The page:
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Imagine two futures for the transportation system of the Commonwealth of Massachusetts. In one, the air is cleaner. It is more convenient to use an improved public transit system ad to drive less, so most households only own one car. There are fewer traffic jams because fewer people travel via automobile. There are more sidewalks and bike lanes, so many people walk or bike to their jobs, schools, and other destinations. People feel a little richer with extra money in their pocket, due to less spending on gasoline, parking, and auto maintenance.

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News Release | U.S. PIRG Education Fund | Consumer Protection

30th Annual Survey Finds Dangerous Toys on Store Shelves

Dangerous or toxic toys can still be found on America’s store shelves, according to U.S. PIRG Education Fund’s 30th annual Trouble in Toyland report. The survey of potentially hazardous toys found that, despite recent progress, consumers must still be wary when shopping this holiday season.

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Report | U.S. PIRG Education Fund | Consumer Protection

Trouble in Toyland 2015

For 30 years, U.S. PIRG Education Fund has conducted an annual survey of toy safety, which has led to an estimated 150 recalls and other regulatory actions over the years, and has helped educate the public and policymakers on the need for continued action to protect the health and wellbeing of children.

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News Release | U.S. PIRG Education Fund | Democracy

New Study: Small Donor Matching Program Would Incentivize Shift in 2016 Presidential Fundraising Strategies

Candidates in the 2016 presidential race could see a dramatic shift in fundraising under a small donor empowerment program, according to a new study by U.S. PIRG Education Fund

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Report | U.S. PIRG Education Fund | Democracy

Boosting the Impact of Small Donors, Q3 2015

Candidates in the 2016 presidential race could see a dramatic shift in fundraising under a small donor empowerment program, according to a new study by U.S. PIRG

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News Release | U.S. PIRG Education Fund | Budget, Tax

Report Exposes How Taxpayers Bear Cost of Corporate Settlements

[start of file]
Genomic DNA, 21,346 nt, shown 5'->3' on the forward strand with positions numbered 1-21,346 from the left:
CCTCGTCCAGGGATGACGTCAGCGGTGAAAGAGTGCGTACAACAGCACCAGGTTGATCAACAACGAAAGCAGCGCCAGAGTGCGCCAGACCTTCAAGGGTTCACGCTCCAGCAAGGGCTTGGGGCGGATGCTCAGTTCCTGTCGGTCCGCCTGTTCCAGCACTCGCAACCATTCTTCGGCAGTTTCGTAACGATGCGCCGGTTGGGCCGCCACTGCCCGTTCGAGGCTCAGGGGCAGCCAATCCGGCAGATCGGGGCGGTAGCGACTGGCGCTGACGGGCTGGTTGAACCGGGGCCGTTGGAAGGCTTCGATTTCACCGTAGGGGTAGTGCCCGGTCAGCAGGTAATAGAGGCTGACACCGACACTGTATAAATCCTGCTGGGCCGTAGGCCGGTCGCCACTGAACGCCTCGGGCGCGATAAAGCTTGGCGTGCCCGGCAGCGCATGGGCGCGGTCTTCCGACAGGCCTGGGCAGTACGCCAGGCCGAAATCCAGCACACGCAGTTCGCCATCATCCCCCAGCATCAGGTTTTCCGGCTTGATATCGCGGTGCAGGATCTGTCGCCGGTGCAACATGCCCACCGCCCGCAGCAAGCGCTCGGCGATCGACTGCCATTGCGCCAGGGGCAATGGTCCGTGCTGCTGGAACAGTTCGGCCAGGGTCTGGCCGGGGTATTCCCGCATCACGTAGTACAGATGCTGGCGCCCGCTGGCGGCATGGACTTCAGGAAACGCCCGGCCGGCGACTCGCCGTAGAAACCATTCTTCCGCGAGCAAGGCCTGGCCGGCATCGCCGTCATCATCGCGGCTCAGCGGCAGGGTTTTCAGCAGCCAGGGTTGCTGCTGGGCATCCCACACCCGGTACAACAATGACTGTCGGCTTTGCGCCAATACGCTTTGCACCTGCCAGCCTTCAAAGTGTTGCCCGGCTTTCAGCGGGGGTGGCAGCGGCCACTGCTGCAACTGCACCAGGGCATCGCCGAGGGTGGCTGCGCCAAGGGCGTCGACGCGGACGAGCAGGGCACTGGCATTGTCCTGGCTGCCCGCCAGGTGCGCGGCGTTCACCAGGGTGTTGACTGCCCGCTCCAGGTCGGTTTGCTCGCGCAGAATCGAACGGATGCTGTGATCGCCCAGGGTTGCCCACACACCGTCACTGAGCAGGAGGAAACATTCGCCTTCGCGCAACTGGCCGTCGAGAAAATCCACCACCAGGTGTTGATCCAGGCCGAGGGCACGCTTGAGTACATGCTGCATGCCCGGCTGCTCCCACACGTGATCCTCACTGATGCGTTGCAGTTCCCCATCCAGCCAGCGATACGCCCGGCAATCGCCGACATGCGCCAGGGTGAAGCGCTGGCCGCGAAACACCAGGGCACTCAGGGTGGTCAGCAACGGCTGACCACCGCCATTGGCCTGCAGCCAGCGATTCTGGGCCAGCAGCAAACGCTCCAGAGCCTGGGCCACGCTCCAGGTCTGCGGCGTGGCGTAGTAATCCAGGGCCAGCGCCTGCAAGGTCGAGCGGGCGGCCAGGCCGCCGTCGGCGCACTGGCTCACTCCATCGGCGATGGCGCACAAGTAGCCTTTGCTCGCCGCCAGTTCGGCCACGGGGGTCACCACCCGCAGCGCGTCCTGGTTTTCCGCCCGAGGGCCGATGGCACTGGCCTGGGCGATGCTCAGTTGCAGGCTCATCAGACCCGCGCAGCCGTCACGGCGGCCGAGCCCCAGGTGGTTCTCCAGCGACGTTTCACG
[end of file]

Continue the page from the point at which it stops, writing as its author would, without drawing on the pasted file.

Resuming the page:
A report released today spotlights a common practice where corporations that commit wrongdoing and agree to financial settlements with the federal government, go on to claim such settlement payments as tax-deductible business expenses. The new study, released by the U.S. Public Interest Research Group (U.S. PIRG), follows a record year of corporate settlements, while many more settlements relating to banking, environmental, and consumer safety issues are expected.

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Media Hit | Budget, Tax

Washington Post: Government doing more to prevent corporations from deducting settlements

Federal agencies are taking greater steps to prevent companies from claiming tax deductions on settlements reached with the government, though loopholes in the tax code persist, according to a new study by U.S. Public Interest Research Group.

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News Release | U.S. PIRG | Tax

Does UBS Settlement Include $245 Million “Hidden Bank Fee” for Taxpayers?

The following is a statement of Ryan Pierannunzi, Tax and Budget Associate with U.S. PIRG, on the settlement announced today  between UBS and government regulators over the Libor scandal in which UBS and other financial institutions are accused of unlawfully tampering with interest rates. Along with agreeing to this settlement, UBS admitted to charges of fraud. The total settlement amount is $1.5 billion, of which $1.2 billion will be paid to U.S. agencies.

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News Release | U.S. PIRG | Tax

UBS Libor Scandal: Should Taxpayers Have to Pay for Bank Wrongdoing?

The following is a statement of Ryan Pierannunzi, Tax and Budget Associate with U.S. PIRG, on the anticipated upcoming settlement between UBS and government regulators over the Libor scandal in which UBS and other financial institutions are accused of unlawfully tampering with interest rates.

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News Release | U.S. PIRG Education Fund | Budget, Tax

First Step to Avoid the Fiscal Cliff: Close Offshore Tax Loopholes

With Congress scrambling to agree on ways to reduce the deficit, U.S. PIRG released a new analysis pointing out a clear first step to avoid the “fiscal cliff”: closing offshore tax loopholes. Many of America’s largest corporations and wealthiest individuals use accounting gimmicks to shift profits made in America to offshore tax havens, where they pay little to no taxes. This tax avoidance costs the federal government an estimated $150 billion in tax revenue each year.  U.S. PIRG’s new data illustrates the size of this loss with 16 dramatic ways $150 billion could be spent.

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